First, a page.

Monday, December 05, 2005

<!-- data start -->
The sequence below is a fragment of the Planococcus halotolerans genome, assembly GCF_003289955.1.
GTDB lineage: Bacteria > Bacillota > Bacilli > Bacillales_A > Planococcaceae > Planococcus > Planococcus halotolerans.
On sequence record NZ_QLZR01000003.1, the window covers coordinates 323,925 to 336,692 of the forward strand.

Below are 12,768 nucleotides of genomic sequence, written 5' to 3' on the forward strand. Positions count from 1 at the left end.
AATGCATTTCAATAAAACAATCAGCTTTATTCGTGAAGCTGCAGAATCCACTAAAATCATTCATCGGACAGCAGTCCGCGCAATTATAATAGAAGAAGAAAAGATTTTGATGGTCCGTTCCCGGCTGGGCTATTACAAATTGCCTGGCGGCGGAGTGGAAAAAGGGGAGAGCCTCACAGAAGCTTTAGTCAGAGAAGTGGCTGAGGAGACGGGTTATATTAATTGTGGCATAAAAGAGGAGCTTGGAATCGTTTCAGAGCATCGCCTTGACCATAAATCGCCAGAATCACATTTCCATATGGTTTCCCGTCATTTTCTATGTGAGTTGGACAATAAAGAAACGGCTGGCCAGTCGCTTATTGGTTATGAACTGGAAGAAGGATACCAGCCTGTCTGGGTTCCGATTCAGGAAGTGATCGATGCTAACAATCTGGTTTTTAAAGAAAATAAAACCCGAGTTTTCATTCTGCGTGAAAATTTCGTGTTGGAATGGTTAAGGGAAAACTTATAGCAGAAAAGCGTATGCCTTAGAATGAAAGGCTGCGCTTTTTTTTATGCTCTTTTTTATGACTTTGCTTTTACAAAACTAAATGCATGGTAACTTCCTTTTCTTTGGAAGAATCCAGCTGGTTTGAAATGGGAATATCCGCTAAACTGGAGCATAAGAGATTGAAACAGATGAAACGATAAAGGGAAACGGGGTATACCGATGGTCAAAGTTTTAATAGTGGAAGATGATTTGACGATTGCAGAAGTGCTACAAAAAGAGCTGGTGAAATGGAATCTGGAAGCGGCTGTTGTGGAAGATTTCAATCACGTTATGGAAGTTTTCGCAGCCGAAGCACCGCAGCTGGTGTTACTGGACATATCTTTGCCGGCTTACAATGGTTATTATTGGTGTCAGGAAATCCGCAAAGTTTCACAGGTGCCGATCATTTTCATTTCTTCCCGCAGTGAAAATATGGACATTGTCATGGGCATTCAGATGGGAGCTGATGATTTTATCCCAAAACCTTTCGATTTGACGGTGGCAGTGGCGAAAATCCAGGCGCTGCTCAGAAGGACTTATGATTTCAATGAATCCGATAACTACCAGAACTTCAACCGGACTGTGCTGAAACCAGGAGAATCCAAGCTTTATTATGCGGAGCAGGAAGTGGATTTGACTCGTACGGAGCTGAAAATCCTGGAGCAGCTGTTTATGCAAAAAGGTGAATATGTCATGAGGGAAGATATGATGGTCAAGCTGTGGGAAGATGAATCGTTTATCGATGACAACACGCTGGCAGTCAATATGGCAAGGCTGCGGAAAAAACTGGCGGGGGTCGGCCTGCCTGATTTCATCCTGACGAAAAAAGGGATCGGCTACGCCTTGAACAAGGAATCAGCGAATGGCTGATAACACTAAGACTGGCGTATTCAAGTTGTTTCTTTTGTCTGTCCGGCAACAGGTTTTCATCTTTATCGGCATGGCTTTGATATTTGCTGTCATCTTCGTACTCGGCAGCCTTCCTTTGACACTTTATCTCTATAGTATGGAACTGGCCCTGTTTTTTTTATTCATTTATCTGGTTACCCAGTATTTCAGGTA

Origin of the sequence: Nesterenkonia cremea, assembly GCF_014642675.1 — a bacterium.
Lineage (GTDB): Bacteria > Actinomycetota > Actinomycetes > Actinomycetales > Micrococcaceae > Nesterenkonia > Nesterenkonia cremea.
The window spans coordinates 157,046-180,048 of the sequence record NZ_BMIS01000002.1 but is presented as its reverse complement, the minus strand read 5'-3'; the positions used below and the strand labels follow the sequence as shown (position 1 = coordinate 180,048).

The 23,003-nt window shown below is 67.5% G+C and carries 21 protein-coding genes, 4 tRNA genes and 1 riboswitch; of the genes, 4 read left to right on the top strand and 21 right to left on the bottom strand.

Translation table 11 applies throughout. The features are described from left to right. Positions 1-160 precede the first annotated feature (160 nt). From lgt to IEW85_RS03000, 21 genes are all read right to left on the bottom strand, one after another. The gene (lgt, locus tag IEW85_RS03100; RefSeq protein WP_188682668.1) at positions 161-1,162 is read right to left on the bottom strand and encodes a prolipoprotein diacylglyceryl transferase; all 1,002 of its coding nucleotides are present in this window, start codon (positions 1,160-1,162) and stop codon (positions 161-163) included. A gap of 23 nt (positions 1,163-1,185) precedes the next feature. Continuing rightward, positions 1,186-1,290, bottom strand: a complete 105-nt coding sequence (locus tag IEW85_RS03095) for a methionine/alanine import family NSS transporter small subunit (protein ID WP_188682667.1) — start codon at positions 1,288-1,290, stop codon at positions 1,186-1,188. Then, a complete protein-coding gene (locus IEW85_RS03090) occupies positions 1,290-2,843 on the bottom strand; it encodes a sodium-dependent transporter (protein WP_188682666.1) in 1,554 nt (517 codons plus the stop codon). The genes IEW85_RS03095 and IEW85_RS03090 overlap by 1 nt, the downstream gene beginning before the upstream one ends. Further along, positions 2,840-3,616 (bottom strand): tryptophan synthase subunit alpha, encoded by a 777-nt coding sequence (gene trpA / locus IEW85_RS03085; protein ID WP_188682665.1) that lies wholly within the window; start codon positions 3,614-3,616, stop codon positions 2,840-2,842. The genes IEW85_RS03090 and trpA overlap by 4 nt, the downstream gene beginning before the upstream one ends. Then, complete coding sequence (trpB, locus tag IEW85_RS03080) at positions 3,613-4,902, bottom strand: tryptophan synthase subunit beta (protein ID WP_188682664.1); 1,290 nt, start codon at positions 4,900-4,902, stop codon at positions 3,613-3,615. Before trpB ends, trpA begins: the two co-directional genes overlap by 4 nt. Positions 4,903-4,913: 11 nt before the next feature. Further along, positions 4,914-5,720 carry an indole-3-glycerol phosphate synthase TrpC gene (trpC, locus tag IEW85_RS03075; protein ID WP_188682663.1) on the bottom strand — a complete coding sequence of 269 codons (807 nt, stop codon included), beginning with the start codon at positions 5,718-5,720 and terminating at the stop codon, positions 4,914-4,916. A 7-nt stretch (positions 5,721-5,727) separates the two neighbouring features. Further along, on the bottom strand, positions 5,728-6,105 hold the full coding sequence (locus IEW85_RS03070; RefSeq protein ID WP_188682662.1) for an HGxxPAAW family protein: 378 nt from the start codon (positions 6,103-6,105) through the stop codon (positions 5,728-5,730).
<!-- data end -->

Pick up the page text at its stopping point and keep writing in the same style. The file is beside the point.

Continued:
I am not exactly sure what Edward Rothstein is saying in his column in today's New York Times, "Reading Kids' Books without the Kids." He begins with a rather easy poke at YA fiction, true enough as far as it goes but failing to recognize either YA's breadth or its origins. He has a very nice paragraph on the role of the parent in reading aloud Where the Wild Things Are, but goes on to make rather too much of the role of parents in childhood reading, ignoring the fact that one of the great things about reading is that it allows you to forget that you actually have parents and can begin to stake out an imaginative life of your own. His ultimate point has to do with the new Norton Anthology of Children's Literature (which is also reviewed in the paper today) and how the academic shape and context of the book somehow misrepresent the literature in a way that does not happen in a Norton Anthology of Something Else. I think he might be saying that scholars of children's literature read children's books differently from children, and that YA pulp isn't as good as Alice in Wonderland, neither of which observation is untrue, original, or useful.